Building a small trimaran

Discussion in 'Boat Design' started by Samhill, Mar 15, 2013.

  1. Samhill
    Joined: Mar 2013
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    Samhill Junior Member

    I'm contemplating building a small trimaran as a fast camp cruiser in Long Island Sound. I have a set of Supercat 17 hulls to use and am considering a Yngling for the center hull.
    I'd be essentially recreating the Soling Trimaran on a slightly smaller scale.

    Being that this would be my first build and having no experience with Trimarans,
    I would appreciate any advice you might have.

  2. Doug Lord
    Joined: May 2009
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    Doug Lord Flight Ready

    Check out the "Multihulls" thread of the site-- good luck and welcome to the forum.
  3. Submarine Tom

    Submarine Tom Previous Member



    Do you have any pictures of what you're proposing showing spacing and positioning?
  4. Samhill
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    Samhill Junior Member

    No pictures yet, it is still theory. I am concerned primarily about two things...
    I am concerned about the weight and wetted surface for the center hull.

    Because of the consistently inconsistent choppy conditions of Long Island Sound, I would prefer to cruise with the center hull above the water.
    The Supercat hulls are very buoyant, and with sufficient cross beams, they should support the boat on a heel, but the Yngling hull could possibly be too heavy or have a greater than necessary wetted area to easily facilitate a full heel.

    I'm considering a Yngling, because not only have I found a cheap one, but it is only a few feet longer than the Supercat 17 hulls enabling a hull to amas ratio similar to what I have seen in production tri's.

  5. Skyak
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    Skyak Senior Member

    Personally I would build my own simple main hull. The soling is too big, heavy, weak, and tall. The soling will float high once the keel is off, so the waterline will be short wide and round. Take a look at where the crossbeams will need to be mounted, you might find that the large hull will be divided into small useless spaces once you mount and support the beams. I think the soling is made of polyester FG -modifying or attaching to it will be poor (if the hull is epoxy FG it wouldn't be bad -Read the Gougon bros. west system book about how to do this). I would want a transom hung kick-up rudder and a dagger board for shallow draft -major mods for a soling. I also disagree that the 26ft soling is a good match to 17ft supercat amas -proper size would be 17 to 21ft long with 2 ft max waterline beam and less than 400 lb.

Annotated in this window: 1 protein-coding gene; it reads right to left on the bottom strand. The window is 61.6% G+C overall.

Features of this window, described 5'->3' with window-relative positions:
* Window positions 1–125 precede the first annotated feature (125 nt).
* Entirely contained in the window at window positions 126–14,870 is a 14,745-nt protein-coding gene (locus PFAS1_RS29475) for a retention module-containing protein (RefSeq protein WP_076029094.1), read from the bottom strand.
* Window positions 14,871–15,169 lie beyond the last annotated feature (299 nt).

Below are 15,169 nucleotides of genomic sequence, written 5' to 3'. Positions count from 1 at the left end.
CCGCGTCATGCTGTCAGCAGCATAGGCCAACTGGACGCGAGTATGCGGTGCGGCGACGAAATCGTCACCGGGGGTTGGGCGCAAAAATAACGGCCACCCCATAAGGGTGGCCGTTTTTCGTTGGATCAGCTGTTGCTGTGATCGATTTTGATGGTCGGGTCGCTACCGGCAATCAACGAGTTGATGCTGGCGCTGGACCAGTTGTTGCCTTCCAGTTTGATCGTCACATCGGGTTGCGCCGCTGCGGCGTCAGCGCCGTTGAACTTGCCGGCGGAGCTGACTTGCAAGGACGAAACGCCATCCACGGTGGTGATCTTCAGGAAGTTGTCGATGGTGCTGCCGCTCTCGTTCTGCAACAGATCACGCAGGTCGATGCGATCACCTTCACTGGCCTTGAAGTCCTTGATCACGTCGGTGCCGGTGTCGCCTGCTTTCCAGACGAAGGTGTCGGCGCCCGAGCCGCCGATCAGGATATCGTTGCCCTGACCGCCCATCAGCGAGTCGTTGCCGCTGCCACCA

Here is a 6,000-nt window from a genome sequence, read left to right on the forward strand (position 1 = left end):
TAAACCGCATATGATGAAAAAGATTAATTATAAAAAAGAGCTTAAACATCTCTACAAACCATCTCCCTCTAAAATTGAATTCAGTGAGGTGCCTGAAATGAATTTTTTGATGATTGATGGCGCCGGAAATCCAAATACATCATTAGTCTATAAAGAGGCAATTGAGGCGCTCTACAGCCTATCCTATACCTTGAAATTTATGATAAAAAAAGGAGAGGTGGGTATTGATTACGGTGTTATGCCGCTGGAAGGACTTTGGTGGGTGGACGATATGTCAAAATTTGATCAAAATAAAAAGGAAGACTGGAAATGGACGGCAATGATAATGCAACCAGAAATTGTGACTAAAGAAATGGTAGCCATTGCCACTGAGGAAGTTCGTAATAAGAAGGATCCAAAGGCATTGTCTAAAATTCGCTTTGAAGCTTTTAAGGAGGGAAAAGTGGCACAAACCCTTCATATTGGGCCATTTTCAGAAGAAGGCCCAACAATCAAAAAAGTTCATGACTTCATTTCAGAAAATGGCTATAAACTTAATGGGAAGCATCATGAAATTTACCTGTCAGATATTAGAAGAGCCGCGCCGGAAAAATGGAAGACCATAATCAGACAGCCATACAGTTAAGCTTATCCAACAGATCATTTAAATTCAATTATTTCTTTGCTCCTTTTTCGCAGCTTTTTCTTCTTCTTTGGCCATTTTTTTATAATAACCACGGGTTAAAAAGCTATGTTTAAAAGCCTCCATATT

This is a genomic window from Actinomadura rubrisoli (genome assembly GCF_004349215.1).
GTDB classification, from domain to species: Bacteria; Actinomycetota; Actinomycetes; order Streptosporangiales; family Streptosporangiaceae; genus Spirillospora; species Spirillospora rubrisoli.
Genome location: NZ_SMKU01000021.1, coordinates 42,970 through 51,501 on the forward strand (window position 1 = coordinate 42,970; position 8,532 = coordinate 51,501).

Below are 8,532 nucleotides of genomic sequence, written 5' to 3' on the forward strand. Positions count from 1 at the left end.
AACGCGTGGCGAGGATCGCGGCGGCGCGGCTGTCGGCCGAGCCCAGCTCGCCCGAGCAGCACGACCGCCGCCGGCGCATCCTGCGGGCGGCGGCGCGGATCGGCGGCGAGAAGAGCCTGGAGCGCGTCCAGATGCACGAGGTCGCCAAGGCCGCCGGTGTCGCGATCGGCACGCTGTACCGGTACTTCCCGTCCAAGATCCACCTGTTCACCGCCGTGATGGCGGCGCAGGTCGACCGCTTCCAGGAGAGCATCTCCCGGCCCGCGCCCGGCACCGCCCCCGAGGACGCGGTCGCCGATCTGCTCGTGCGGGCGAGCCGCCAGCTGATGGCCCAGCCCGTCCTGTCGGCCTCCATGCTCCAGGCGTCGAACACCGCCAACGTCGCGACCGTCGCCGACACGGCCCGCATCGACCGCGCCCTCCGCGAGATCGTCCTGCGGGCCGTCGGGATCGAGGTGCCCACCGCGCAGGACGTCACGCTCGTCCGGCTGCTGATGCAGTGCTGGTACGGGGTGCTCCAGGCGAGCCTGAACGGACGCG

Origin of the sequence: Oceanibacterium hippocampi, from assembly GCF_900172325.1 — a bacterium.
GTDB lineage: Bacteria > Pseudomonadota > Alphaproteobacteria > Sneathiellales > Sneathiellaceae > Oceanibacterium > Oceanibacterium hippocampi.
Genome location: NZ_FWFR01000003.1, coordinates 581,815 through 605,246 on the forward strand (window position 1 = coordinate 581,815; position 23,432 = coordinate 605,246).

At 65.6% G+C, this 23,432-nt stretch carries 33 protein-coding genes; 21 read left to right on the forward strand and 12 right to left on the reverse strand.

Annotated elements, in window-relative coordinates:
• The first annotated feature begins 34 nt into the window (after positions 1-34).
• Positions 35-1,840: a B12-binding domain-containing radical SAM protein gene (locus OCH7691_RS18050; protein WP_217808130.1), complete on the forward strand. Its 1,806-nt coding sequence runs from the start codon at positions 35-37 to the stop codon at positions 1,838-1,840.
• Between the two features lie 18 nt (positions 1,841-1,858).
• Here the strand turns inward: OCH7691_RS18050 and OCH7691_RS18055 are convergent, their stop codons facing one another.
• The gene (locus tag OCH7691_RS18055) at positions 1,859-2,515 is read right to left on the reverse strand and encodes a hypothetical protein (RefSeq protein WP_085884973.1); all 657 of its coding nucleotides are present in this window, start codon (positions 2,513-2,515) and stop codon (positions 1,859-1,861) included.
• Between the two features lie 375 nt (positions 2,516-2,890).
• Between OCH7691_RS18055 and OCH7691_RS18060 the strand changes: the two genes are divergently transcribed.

The main hull of a tri can be a simple flat bottom skiff with strong reinforcement between the beams. A tremolino would be perfect with the supercat 17 hulls.

    Attached Files:

  6. Samhill
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    Samhill Junior Member

    Thanks for the advice Skyak, you make some very goods points.
    I was considering a Yngling hull rather than a Soling.
    The Yngling is a 20ft boat so it would be closer in size to the Supercat 17 hulls.
    There have been successful Soling conversions though using Tornado hulls.

    I'll review the Tremolino specs, I hadn't seen those before
  7. upchurchmr
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    upchurchmr Senior Member


    Do you want a cruiser or a daysailor?

    For a daysailor use a Tornado main hull.
    For a cruiser perhaps the Yngling will work well, but it will be a lot of work for something no one else will want.
    The Supercat hulls may not have enough strength when you are flying the Yngling (minus keel) and the other supercat hull. Just a thought. The Supercat was not designed for that load. Of course the Tremolino has worked for a long time with Hobie 16 hulls. It goes faster with bigger amas.

  8. luckystrike
    Joined: Feb 2010
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    luckystrike Power Kraut


    I agree, check out the multihulls section of boatdesign net carefully. There are hidden a lot of trimaran projects using beachcat hulls as amas.

    A yingling is no good option as mainhull. As said, it is designed as a keelboat, to round in keelline, to much waterline beam.

    A special designed multihull mainhull will work better. If you choose a simple one, the build is fast an no more complicated or more expensive than a yingling conversion.

    Check out Richard Woods "Strike" Trimarans, or this one from my drawing board.

    Best Regards, Michel
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